We’re long past the point when apps bedazzled us with their convenience over punching in URLs and visiting websites on our phones. In fact, they’re so commonplace today as to feel a little boring. There are currently 1.85 million different apps on the Apple App Store and 2.56 million on Google’s counterpart, the Play Store. Considering that most people use fewer than 18 apps regularly, the selection available seems more than a little redundant.
It’s easy to see why developers might shy away from making an app. Crowded marketplaces have a tendency to shove out newcomers. More often than not, this is in spite of how useful or unique a piece of software is. Apps that generate easy success tend to have an existing audience – just look at Pokémon Go or Pikmin Bloom, two augmented reality apps that piggybacked on the prior success of two Nintendo franchises.
Games, it’s fair to say, have an uphill battle on the various app stores. There are 477,877 games on the Play Store, for instance, with a large number of them standing as low-effort shovelware, a term that describes amateur efforts made with little in the way of time, money, or love. Due to the absence of those concepts, shovelware titles tend to be numerous. The Wii’s back catalog serves as a good example of this phenomenon.
The development of HTML5 has also made browser play much agreeable. Sites like Kongregate and itch.io have used HTML5 and previous technology Flash for quite some time now, while casino and bingo sites sometimes skirt app development in favor of a responsive website. Buzz Bingo’s Rainbow Riches slots game is a featureful title with three bonus rounds that runs in Chrome and other browsers, improving gameplay but also accessibility.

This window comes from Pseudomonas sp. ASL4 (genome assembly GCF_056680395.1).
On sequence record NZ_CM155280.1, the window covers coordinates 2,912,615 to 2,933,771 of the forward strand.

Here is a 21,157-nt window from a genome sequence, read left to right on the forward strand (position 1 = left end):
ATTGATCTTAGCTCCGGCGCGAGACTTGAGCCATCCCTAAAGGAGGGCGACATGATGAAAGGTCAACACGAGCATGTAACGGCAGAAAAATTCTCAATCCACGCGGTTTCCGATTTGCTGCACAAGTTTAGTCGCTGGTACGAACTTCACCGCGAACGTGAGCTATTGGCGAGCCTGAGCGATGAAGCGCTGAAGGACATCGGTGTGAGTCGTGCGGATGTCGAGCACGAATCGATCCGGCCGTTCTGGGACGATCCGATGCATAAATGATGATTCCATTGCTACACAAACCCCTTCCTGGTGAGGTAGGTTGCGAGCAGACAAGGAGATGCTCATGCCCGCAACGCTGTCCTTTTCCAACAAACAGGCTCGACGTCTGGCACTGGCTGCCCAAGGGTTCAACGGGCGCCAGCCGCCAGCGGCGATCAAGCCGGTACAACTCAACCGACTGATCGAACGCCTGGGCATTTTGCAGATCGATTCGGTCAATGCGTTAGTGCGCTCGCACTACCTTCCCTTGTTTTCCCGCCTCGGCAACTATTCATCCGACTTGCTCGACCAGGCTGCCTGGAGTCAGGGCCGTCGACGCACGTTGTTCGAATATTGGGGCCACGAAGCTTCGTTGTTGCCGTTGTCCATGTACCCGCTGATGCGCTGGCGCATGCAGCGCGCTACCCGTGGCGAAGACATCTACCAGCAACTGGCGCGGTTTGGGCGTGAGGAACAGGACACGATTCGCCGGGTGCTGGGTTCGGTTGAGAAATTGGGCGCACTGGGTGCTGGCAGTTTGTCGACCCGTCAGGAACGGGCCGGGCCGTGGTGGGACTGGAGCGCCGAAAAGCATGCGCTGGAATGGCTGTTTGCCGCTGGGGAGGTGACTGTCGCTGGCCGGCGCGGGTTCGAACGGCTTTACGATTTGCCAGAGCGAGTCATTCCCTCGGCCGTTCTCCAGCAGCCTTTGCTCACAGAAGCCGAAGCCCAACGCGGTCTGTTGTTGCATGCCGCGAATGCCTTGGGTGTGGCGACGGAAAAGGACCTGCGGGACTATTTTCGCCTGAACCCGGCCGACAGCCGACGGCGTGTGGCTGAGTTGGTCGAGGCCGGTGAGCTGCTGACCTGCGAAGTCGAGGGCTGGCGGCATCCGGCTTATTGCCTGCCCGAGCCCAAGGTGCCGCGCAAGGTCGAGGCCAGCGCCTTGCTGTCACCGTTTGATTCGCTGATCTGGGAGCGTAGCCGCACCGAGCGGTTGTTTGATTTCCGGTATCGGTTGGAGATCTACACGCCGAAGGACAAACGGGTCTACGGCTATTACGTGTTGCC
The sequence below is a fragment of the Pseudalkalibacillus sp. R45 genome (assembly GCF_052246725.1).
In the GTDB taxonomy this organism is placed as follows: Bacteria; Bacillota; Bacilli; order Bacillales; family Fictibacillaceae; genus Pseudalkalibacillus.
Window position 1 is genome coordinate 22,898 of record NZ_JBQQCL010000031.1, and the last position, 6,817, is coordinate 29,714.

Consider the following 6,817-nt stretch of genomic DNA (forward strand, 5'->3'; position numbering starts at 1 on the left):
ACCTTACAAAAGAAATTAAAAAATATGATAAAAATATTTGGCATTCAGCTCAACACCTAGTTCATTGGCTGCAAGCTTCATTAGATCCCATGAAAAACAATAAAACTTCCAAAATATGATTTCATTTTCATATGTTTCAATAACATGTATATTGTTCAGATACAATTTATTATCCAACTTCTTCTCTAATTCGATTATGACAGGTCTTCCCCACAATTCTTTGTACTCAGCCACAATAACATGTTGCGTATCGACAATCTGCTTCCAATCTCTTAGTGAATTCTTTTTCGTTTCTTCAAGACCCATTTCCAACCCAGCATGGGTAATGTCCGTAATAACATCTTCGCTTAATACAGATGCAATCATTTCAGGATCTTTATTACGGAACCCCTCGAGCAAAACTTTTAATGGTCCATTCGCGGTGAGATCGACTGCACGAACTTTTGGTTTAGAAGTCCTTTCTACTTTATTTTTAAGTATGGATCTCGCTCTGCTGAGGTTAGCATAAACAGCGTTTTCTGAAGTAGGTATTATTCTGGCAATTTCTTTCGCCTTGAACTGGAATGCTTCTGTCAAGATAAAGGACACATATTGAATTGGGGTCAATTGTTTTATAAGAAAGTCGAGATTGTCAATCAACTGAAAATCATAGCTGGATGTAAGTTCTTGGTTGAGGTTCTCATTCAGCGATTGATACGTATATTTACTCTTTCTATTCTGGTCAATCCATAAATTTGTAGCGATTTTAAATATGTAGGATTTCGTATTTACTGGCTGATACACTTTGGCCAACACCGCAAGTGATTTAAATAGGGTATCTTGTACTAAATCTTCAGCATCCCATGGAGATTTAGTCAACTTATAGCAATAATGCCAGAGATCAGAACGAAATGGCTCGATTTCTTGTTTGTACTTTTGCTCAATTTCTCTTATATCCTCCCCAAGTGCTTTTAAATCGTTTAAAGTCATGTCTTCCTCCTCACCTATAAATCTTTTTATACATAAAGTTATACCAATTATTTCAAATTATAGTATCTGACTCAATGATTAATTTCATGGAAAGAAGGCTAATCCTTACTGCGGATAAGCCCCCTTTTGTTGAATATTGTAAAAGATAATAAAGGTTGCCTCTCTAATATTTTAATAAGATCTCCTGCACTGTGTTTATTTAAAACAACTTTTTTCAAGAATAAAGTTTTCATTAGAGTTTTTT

Despite all the above, research, both of the scientific and anecdotal types, seems to suggest that apps do continue to make money. There’s a caveat, though – some apps make money. The reality is that, without a marketing department, an existing product, or something truly world-breaking to offer, most apps will make a few cents from Google and Apple’s built-in advertising modules, rather than the billions of Pokémon.
The problem with apps is the same one that makes game development so difficult to break into, namely, everybody can do it. While this is a good thing for players and creative types with no budget, it nevertheless means that software faces enormous competition for users’ collective attention. Let’s not forget that many app genres are now almost untouchable, such as social media, email, music, TV streaming, and dating.
For those developers determined to forge ahead with app development, there are plenty of different ways to monetize content, from subscriptions (e.g. Spotify, Netflix), microtransactions (most games), cryptocurrency and similar tokens, content locks, NFTs, up-front pricing, and, as mentioned, bog-standard advertising. If you can find the audience, apps will pay for themselves many times over.
Can apps still make money? Yes and no. It’s all a question of how much a developer is prepared to invest and where their product offering currently stands in its lifetime.